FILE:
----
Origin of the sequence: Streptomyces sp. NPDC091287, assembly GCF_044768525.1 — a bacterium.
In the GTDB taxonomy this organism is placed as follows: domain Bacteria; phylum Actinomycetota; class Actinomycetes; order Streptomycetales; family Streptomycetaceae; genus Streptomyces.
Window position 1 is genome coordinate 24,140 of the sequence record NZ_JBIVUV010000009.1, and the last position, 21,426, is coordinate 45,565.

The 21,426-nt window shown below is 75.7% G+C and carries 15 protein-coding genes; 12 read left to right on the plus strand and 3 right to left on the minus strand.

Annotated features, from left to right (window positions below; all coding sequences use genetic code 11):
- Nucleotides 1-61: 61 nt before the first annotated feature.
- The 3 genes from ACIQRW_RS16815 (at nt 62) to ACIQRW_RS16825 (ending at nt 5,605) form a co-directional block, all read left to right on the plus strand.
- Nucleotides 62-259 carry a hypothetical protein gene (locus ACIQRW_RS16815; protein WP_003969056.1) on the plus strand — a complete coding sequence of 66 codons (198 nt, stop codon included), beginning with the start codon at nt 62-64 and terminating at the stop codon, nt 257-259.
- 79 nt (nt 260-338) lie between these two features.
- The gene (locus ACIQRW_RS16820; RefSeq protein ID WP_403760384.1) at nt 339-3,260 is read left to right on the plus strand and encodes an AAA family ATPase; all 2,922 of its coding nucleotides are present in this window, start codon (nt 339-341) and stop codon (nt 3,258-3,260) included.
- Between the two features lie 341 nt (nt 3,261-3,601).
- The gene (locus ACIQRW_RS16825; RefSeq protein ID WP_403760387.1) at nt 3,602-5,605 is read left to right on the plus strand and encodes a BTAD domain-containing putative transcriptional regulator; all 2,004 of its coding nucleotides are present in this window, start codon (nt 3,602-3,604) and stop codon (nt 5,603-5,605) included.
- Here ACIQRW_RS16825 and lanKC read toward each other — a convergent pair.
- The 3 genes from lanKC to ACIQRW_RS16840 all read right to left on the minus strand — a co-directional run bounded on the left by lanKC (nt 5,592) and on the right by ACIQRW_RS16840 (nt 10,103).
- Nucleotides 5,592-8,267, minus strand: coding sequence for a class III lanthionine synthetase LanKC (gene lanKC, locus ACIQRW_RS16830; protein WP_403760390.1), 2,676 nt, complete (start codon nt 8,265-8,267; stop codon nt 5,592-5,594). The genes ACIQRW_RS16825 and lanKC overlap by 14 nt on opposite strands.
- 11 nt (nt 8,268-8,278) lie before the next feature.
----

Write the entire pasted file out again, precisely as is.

Origin of the sequence: Streptomyces sp. NPDC091287, assembly GCF_044768525.1 — a bacterium.
In the GTDB taxonomy this organism is placed as follows: domain Bacteria; phylum Actinomycetota; class Actinomycetes; order Streptomycetales; family Streptomycetaceae; genus Streptomyces.
Window position 1 is genome coordinate 24,140 of the sequence record NZ_JBIVUV010000009.1, and the last position, 21,426, is coordinate 45,565.

The 21,426-nt window shown below is 75.7% G+C and carries 15 protein-coding genes; 12 read left to right on the plus strand and 3 right to left on the minus strand.

Annotated features, from left to right (window positions below; all coding sequences use genetic code 11):
- Nucleotides 1-61: 61 nt before the first annotated feature.
- The 3 genes from ACIQRW_RS16815 (at nt 62) to ACIQRW_RS16825 (ending at nt 5,605) form a co-directional block, all read left to right on the plus strand.
- Nucleotides 62-259 carry a hypothetical protein gene (locus ACIQRW_RS16815; protein WP_003969056.1) on the plus strand — a complete coding sequence of 66 codons (198 nt, stop codon included), beginning with the start codon at nt 62-64 and terminating at the stop codon, nt 257-259.
- 79 nt (nt 260-338) lie between these two features.
- The gene (locus ACIQRW_RS16820; RefSeq protein ID WP_403760384.1) at nt 339-3,260 is read left to right on the plus strand and encodes an AAA family ATPase; all 2,922 of its coding nucleotides are present in this window, start codon (nt 339-341) and stop codon (nt 3,258-3,260) included.
- Between the two features lie 341 nt (nt 3,261-3,601).
- The gene (locus ACIQRW_RS16825; RefSeq protein ID WP_403760387.1) at nt 3,602-5,605 is read left to right on the plus strand and encodes a BTAD domain-containing putative transcriptional regulator; all 2,004 of its coding nucleotides are present in this window, start codon (nt 3,602-3,604) and stop codon (nt 5,603-5,605) included.
- Here ACIQRW_RS16825 and lanKC read toward each other — a convergent pair.
- The 3 genes from lanKC to ACIQRW_RS16840 all read right to left on the minus strand — a co-directional run bounded on the left by lanKC (nt 5,592) and on the right by ACIQRW_RS16840 (nt 10,103).
- Nucleotides 5,592-8,267, minus strand: coding sequence for a class III lanthionine synthetase LanKC (gene lanKC, locus ACIQRW_RS16830; protein WP_403760390.1), 2,676 nt, complete (start codon nt 8,265-8,267; stop codon nt 5,592-5,594). The genes ACIQRW_RS16825 and lanKC overlap by 14 nt on opposite strands.
- 11 nt (nt 8,268-8,278) lie before the next feature.